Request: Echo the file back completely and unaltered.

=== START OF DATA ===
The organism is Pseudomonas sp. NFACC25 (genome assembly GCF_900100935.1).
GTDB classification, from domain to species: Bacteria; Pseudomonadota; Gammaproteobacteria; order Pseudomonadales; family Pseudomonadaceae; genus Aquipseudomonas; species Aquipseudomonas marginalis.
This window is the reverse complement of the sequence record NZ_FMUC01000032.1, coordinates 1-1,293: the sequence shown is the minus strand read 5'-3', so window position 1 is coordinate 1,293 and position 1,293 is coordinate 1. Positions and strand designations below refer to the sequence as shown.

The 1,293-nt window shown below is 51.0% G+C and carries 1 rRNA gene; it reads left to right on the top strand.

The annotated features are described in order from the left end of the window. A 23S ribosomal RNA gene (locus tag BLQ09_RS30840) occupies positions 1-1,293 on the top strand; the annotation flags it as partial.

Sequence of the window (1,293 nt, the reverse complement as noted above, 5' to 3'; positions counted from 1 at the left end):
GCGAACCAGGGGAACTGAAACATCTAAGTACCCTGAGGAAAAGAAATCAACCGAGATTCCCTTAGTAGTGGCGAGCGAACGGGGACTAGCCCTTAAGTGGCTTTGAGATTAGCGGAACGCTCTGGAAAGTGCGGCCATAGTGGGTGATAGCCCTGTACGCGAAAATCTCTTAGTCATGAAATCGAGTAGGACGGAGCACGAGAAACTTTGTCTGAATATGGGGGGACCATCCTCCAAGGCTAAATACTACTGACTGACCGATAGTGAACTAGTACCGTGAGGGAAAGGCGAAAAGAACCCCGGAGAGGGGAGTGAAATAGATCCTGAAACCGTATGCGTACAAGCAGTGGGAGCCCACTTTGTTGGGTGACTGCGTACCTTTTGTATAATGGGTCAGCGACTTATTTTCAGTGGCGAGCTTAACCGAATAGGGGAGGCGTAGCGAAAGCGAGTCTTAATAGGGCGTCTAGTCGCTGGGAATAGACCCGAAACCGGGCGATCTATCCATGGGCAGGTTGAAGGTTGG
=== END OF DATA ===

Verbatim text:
The organism is Pseudomonas sp. NFACC25 (genome assembly GCF_900100935.1).
GTDB classification, from domain to species: Bacteria; Pseudomonadota; Gammaproteobacteria; order Pseudomonadales; family Pseudomonadaceae; genus Aquipseudomonas; species Aquipseudomonas marginalis.
This window is the reverse complement of the sequence record NZ_FMUC01000032.1, coordinates 1-1,293: the sequence shown is the minus strand read 5'-3', so window position 1 is coordinate 1,293 and position 1,293 is coordinate 1. Positions and strand designations below refer to the sequence as shown.

The 1,293-nt window shown below is 51.0% G+C and carries 1 rRNA gene; it reads left to right on the top strand.

The annotated features are described in order from the left end of the window. A 23S ribosomal RNA gene (locus tag BLQ09_RS30840) occupies positions 1-1,293 on the top strand; the annotation flags it as partial.

Sequence of the window (1,293 nt, the reverse complement as noted above, 5' to 3'; positions counted from 1 at the left end):
GCGAACCAGGGGAACTGAAACATCTAAGTACCCTGAGGAAAAGAAATCAACCGAGATTCCCTTAGTAGTGGCGAGCGAACGGGGACTAGCCCTTAAGTGGCTTTGAGATTAGCGGAACGCTCTGGAAAGTGCGGCCATAGTGGGTGATAGCCCTGTACGCGAAAATCTCTTAGTCATGAAATCGAGTAGGACGGAGCACGAGAAACTTTGTCTGAATATGGGGGGACCATCCTCCAAGGCTAAATACTACTGACTGACCGATAGTGAACTAGTACCGTGAGGGAAAGGCGAAAAGAACCCCGGAGAGGGGAGTGAAATAGATCCTGAAACCGTATGCGTACAAGCAGTGGGAGCCCACTTTGTTGGGTGACTGCGTACCTTTTGTATAATGGGTCAGCGACTTATTTTCAGTGGCGAGCTTAACCGAATAGGGGAGGCGTAGCGAAAGCGAGTCTTAATAGGGCGTCTAGTCGCTGGGAATAGACCCGAAACCGGGCGATCTATCCATGGGCAGGTTGAAGGTTGG